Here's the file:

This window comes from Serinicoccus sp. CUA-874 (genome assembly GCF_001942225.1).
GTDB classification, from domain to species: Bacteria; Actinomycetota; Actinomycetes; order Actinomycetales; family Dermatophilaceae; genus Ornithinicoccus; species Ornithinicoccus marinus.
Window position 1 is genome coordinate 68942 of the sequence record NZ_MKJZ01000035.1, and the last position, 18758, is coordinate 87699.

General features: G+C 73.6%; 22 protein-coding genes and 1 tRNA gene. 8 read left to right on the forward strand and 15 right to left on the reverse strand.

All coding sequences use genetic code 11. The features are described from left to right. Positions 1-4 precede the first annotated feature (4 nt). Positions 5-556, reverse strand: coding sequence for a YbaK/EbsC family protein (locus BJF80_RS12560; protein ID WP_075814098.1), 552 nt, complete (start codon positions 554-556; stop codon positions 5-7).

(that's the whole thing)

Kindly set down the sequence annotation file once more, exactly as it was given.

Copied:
This window comes from Serinicoccus sp. CUA-874 (genome assembly GCF_001942225.1).
GTDB classification, from domain to species: Bacteria; Actinomycetota; Actinomycetes; order Actinomycetales; family Dermatophilaceae; genus Ornithinicoccus; species Ornithinicoccus marinus.
Window position 1 is genome coordinate 68942 of the sequence record NZ_MKJZ01000035.1, and the last position, 18758, is coordinate 87699.

General features: G+C 73.6%; 22 protein-coding genes and 1 tRNA gene. 8 read left to right on the forward strand and 15 right to left on the reverse strand.

All coding sequences use genetic code 11. The features are described from left to right. Positions 1-4 precede the first annotated feature (4 nt). Positions 5-556, reverse strand: coding sequence for a YbaK/EbsC family protein (locus BJF80_RS12560; protein ID WP_075814098.1), 552 nt, complete (start codon positions 554-556; stop codon positions 5-7).